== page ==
The software developer is expected to push companies to switch to Office 365 by tightening access to that software's online services.
Stories by Gregg Keizer
The next version of Apple's desktop operating system arrives this fall. When it does, a number of Mac models won't be able to upgrade. Here's who's left out in the cold.
The company's walled-garden approach to browser add-ons moved another step closer to reality with a ban on the inline installation of all newly-published extensions.
The 45-day interval between the launch of the latest feature upgrade to Windows 10 and the announcement that it's ready for business is the shortest yet.
The beta of Office 2019 for Mac is meant for volume license customers who intend to run the 'perpetual' version of the suite, not Office 365 subscribers.
Windows 10 Pro is a dead end for enterprises, a prominent Gartner analyst has argued.
As Google moves to change how its Chrome browser flags insecure websites, rival browsers may be forced to follow suit. Here's how other browsers currently handle website security and what changes they have coming.
Google has fleshed out its plans to upend the way browsers warn users of insecure websites, spelling out gradual steps the company will take with Chrome.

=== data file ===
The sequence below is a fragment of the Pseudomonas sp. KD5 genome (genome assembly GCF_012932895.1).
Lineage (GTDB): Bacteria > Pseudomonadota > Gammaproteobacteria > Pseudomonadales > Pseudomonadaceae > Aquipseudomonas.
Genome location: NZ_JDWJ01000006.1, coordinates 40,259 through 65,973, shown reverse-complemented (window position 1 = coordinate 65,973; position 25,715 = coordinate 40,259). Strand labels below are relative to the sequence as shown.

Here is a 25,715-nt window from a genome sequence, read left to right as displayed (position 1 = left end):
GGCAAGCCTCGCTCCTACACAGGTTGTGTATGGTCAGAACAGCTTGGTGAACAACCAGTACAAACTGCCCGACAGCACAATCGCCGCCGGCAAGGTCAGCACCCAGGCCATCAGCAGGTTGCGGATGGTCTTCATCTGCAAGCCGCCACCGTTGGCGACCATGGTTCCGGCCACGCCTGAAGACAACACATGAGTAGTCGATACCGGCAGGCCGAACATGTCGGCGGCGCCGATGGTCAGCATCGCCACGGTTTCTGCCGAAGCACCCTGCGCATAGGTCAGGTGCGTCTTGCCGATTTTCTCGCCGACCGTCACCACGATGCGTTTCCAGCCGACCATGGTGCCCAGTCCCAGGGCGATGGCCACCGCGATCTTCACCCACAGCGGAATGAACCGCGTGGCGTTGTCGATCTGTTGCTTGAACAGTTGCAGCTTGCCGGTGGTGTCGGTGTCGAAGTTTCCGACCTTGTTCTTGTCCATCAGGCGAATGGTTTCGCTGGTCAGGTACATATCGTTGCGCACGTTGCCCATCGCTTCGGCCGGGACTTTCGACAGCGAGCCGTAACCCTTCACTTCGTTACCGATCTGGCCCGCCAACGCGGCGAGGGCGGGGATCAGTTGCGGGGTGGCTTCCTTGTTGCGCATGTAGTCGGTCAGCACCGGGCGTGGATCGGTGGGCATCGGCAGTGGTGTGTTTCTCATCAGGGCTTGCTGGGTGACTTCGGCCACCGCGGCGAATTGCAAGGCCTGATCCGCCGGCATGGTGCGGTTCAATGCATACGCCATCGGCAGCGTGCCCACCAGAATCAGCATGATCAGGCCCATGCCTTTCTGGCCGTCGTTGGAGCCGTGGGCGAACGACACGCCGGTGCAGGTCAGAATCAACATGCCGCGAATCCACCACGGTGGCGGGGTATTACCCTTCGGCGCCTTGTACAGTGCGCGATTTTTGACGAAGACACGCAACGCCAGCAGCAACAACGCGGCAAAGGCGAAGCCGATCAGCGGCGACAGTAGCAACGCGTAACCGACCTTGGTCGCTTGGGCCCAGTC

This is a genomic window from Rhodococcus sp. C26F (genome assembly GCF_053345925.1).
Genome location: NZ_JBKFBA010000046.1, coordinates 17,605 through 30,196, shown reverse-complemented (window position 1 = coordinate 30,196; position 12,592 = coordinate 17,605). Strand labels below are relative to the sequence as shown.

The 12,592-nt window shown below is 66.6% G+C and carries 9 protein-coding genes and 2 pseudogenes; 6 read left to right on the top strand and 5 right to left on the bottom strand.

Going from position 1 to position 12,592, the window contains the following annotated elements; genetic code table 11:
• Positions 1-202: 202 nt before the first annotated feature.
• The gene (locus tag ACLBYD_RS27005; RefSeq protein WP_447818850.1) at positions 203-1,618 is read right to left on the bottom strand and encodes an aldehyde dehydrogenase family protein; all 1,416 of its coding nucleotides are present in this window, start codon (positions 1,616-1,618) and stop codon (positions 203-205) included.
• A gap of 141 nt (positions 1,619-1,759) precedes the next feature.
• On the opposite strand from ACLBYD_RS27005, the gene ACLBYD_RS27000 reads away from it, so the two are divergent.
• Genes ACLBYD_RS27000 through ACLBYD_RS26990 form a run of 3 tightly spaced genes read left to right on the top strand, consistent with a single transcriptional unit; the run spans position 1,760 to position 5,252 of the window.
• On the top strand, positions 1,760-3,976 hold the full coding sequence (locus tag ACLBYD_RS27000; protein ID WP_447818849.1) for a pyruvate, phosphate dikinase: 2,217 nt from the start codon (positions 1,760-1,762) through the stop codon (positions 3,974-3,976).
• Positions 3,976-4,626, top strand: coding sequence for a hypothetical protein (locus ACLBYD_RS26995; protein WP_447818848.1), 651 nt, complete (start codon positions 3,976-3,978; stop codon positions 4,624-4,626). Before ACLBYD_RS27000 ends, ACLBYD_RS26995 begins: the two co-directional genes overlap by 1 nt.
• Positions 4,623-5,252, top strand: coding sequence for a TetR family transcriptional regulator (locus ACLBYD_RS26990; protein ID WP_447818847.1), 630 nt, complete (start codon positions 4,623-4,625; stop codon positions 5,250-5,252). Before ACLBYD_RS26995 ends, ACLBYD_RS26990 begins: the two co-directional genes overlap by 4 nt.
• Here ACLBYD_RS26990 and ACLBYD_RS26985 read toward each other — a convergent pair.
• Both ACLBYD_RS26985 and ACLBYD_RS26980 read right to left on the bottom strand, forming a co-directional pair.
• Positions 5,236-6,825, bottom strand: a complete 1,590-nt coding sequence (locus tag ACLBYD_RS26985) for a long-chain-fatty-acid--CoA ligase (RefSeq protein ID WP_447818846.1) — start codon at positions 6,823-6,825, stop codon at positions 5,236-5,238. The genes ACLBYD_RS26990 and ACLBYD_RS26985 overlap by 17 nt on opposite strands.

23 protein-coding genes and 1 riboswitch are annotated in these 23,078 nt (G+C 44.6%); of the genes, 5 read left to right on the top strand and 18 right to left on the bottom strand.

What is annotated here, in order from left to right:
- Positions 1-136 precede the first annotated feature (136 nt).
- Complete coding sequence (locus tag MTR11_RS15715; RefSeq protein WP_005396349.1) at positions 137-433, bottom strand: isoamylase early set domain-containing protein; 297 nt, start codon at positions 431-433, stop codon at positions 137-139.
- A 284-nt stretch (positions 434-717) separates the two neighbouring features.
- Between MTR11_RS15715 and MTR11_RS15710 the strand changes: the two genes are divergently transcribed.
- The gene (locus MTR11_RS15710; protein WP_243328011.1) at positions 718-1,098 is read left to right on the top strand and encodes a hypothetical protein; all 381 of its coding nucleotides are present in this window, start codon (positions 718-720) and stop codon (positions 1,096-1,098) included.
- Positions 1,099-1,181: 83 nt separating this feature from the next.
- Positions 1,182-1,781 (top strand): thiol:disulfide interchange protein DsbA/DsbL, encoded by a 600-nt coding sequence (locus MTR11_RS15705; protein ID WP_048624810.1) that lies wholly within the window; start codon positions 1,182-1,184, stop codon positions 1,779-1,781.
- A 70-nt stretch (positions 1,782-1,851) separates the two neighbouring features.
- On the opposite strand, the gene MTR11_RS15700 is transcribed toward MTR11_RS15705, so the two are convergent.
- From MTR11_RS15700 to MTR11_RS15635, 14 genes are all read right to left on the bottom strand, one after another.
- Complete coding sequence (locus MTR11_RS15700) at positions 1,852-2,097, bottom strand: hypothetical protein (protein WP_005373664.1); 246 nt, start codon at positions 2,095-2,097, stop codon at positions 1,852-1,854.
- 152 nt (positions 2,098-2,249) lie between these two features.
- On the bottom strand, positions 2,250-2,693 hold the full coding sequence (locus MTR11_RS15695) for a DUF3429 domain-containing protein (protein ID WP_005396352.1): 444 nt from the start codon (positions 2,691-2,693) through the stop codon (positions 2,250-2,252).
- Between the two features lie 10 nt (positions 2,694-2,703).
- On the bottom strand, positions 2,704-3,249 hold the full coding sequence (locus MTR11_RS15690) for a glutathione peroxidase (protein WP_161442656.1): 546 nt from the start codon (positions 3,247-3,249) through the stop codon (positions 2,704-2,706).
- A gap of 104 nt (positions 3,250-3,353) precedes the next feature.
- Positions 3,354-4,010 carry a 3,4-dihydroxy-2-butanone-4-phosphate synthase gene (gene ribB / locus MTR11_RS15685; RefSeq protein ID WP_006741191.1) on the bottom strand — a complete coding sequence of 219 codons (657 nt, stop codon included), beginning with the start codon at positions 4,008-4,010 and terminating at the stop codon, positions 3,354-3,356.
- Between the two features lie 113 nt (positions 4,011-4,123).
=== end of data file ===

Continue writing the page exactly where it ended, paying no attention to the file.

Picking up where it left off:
Mozilla has released Firefox 60 for Windows, macOS and Linux, enabling a previously-only-tested policy engine so IT admins can manage the browser within the enterprise.
Microsoft has said that some 200 million enterprise workers now run Windows 10, a sign that corporations and other businesses are close to schedule to scrub Windows 7.
Microsoft is releasing new versions of Windows 10 on a set schedule – and just as regularly retiring older versions from support.
What Redmond giveth, Redmond taketh away.
The company has released an add-on for Chrome – dubbed 'Windows Defender Browser Protection' – that effectively gives up a major asset in its own Edge browser.
The company delayed the update, which had been expected to arrive on either April 3 or April 10, for an unspecified period.
Apple has been pushing developers to move their software to 64-bit since last summer. Now it's warning end users about the upcoming change. Here's how to suss out which apps are affected.